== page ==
Arno Malinowski (1899-1976)
Arno Mailnowski was a Danish sculptor. He was educated as engraver at S. Lindahl’s in 1919. He studied at the Academy of Arts School of sculptoring in Copenhagen 1919-1922. He went straight on to work for the Royal Copenhagen Porcelaine Factory, where he stayed until 1935. He then took a position as teacher at the School of Applied Arts in Copenhagen in the period from 1934 to 1939, and worked at Georg Jensen both form 1936 to 1944 and from 1949 to 1965.
Arno Mailnowski was a versatile designer, applying various materials, such as as paper, clay, silver, bronze, and porcelain. At Georg Jensenhe created jewelry, hollowware, and flatware. With his eye for the possibilities offered by the various materials he was a true exponent of the Art Deco period. This style draws on amongst other things Japanese and Egyptian styles, and this also seems preeminent in Malinowski’s work.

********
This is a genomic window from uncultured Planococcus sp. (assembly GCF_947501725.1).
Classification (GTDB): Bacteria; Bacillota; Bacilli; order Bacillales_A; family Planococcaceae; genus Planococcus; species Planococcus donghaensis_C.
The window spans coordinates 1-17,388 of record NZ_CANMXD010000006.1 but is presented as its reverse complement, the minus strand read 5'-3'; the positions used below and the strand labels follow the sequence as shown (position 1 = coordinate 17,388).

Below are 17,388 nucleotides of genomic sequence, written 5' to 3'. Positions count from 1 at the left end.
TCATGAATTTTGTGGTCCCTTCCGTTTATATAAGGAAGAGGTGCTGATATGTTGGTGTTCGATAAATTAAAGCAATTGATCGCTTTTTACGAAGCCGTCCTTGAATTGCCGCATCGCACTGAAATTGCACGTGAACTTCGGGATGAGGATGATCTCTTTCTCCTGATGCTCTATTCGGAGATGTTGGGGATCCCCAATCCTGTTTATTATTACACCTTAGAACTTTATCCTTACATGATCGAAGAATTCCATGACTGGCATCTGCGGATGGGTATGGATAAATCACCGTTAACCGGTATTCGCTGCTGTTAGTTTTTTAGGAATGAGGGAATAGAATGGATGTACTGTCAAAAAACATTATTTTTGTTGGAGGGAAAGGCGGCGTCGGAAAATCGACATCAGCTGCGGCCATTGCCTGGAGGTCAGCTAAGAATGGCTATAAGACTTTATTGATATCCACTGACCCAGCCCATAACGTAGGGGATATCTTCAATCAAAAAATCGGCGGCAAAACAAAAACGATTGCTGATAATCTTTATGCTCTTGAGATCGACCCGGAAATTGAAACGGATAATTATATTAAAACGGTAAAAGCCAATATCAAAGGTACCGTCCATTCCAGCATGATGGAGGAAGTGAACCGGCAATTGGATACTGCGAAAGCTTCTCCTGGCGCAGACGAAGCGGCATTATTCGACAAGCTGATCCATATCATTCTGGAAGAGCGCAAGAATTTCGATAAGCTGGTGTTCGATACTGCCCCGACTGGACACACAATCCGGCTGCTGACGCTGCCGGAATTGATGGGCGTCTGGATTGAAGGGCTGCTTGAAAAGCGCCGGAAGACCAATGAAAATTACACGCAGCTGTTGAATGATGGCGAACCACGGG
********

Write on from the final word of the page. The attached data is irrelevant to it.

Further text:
Prominence and reckognition
When Denmark was occupied by foreign forces in 1940, at the outbreak of WWII, Arno Malinowski designed that which was to become the visible and loved by the people of Denmark sign of resistance to the occupation, and and symbol og devotion to king and country. It was the momogram of HM King Christian X on the occation of his birthday September 26th 1940, shortly after the arrival of the invading forces.
Arno Mailnowski was awarded a silver medal at the Paris World Fair in 1925, and he received the Eckersberg medal in 1933.